It is appropriate, however, to give consideration to arguments advanced to the effect that Jesus was beardless. This idea has been largely based on theories built up by certain archaeologists with regard to the so-called "Chalice of Antioch." This is a large silver beaker or cup within a silver framework shell of vines and figures of men. On one side of the cup is a boy, with five men facing him, and on the other side a young but more mature man, beardless, with five others facing him. All appear to be seated. The cup, supposedly found by some natives in Antioch of Syria, was acclaimed as being of the second half of the first century C.E., and therefore the earliest pictorial representation of Christ.

    However, an analysis of the facts now makes it evident that the figures on the cup have been identified according to the imagination of the individuals interpreting them. The boy is considered to be Jesus at the age of twelve and the other central figure is said to be Jesus, possibly after his resurrection, or, again, it may be John the Baptist. The other ten figures have been interpreted variously to be ten of the apostles; or the apostles and evangelists; or, on one side the four evangelists with James the son of Zebedee, and on the other side Peter, Saul, James, Jude and Andrew.

    There are serious objections made by many archaeologists to these identifications. Really it has been guesswork, and it is impossible to say what is represented by the figures. Some even doubt the authenticity of the cup, believing that it may be a forgery. Most, however, acknowledge it as an authentic discovery but give it a much later date, from the fourth to the sixth century. So it is very doubtful that the cup is an early representation of Christ, if, indeed, it was intended to portray Christ at all.—See The Biblical Archaeologist, December 1941 and February 1942.

    Bearing directly on the question is the fact that the early Christian writers, Justin Martyr, Origen, Clement of Alexandria and others, clearly indicate that no satisfactory record of the physical likeness of Jesus and the apostles existed in their time. Augustine, writing about 400 C.E. (De Trinitate, VIII, 4), said that each man had his own idea of Christ’s appearance, and the concepts were infinite.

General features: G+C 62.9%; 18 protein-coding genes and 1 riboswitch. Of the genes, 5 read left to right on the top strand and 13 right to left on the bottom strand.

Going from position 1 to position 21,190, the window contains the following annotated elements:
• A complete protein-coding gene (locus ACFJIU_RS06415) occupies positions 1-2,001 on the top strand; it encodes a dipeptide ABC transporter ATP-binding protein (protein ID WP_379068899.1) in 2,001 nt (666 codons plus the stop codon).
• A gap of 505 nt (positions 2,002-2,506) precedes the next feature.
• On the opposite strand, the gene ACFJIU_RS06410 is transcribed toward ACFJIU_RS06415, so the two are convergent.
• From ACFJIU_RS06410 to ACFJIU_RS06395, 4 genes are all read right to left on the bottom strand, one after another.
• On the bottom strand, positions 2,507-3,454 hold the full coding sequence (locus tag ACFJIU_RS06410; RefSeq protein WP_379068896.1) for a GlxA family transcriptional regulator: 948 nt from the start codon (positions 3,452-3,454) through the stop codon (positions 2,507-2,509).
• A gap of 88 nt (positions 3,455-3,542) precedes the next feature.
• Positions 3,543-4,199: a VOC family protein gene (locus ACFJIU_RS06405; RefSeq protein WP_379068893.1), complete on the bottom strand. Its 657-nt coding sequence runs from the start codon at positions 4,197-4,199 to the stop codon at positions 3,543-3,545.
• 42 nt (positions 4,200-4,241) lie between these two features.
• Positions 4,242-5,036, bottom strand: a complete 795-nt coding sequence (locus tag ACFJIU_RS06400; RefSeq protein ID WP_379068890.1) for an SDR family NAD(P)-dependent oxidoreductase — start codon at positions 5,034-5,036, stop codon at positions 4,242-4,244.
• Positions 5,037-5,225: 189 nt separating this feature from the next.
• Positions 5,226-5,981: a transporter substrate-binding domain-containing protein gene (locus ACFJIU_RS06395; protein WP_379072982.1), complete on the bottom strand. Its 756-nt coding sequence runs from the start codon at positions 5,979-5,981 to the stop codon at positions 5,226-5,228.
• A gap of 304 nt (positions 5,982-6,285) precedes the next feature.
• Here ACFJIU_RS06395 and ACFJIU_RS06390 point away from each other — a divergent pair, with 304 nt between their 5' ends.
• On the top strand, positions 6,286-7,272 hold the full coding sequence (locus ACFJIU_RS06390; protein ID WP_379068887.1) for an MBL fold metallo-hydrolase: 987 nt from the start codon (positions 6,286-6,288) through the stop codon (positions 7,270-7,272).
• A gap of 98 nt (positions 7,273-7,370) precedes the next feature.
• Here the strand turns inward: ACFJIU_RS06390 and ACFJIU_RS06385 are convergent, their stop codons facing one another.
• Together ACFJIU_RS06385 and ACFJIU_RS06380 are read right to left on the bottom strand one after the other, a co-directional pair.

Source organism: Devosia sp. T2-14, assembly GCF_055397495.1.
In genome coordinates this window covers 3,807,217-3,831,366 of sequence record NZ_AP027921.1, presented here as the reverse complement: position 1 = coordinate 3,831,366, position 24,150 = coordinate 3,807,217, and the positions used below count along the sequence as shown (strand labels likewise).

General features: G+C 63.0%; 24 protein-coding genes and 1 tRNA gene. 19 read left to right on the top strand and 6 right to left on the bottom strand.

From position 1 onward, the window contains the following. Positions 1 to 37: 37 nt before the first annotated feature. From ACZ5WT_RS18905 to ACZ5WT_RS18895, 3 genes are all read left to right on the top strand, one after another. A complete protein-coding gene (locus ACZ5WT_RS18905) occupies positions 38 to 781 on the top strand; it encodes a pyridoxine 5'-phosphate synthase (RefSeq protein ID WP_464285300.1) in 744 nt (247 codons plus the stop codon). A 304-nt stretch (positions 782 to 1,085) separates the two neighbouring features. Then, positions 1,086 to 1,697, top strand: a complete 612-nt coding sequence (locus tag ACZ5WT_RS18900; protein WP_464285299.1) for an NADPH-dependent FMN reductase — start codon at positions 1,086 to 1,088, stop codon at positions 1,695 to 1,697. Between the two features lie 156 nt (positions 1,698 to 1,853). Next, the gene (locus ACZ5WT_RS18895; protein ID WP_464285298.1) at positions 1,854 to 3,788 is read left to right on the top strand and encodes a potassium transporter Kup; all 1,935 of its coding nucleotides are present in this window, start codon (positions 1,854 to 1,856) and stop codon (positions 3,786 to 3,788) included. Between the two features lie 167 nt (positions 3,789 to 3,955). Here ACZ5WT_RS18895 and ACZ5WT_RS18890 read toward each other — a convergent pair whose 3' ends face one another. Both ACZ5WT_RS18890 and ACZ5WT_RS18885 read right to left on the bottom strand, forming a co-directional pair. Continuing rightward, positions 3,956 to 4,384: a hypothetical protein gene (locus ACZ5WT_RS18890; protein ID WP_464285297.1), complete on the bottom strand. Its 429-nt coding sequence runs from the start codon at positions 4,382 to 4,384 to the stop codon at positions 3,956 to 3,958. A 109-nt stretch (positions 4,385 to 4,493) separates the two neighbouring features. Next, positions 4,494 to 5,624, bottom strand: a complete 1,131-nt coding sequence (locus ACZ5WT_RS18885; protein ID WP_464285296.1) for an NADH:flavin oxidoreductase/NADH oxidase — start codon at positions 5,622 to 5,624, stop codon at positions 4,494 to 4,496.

Evidence from the Roman catacombs has been adduced to bear on the subject. In catacombs thought by some to date from the second century C.E., but by others as no earlier than the third century, pictures have been found. The unusually extensive catacomb called the Catacomb of Priscilla contains wall pictures, one of which is thought to portray the resurrection of Lazarus. It is almost obliterated and is very difficult to make out, but in the center there is a figure that has been taken to be Christ, depicted as a young beardless man. But in the catacombs apocryphal and false religious ideas are also plentifully represented. For example, in the Catacomb of Priscilla, and of about the same date, is a scene of the apocryphal Story of Susanna. A ceiling painting dated a little later contains a Madonna with child, with a star above her head. In the Crypts of Lucina a ceiling painting dated as the middle of the second century includes a little winged person, known as Erotes or Amoretti, which, on pagan tombs, represented departed souls. Therefore, it has become evident to us that the catacomb representations of Jesus are seriously questionable as to authenticity.

    It is true that, beginning with the fourth century, the majority of pictures show Christ and his apostles with beards, having emaciated, sad, weak and effeminate "monastic" countenances, usually with a pagan nimbus or halo. These are surely no true representations of the man Jesus Christ, of whom Pontius Pilate said: "Look! The man!" or of him who overturned the tables of the money changers in the temple, and drove their cattle out, neither of the apostles, who vigorously preached God’s Word until it spread over all the Roman Empire. (John 19:1, 5; 2:14-17) No, these were strong, active and happy men, servants of the happy God Jehovah. (1 Tim. 1:11; 6:14, 15; Acts 20:35) The dreary religious pictures are products of the apostasy, which by the fourth century was in full bloom, pagan Emperor Constantine making a fusion of apostate Christianity with pagan religion the State religion.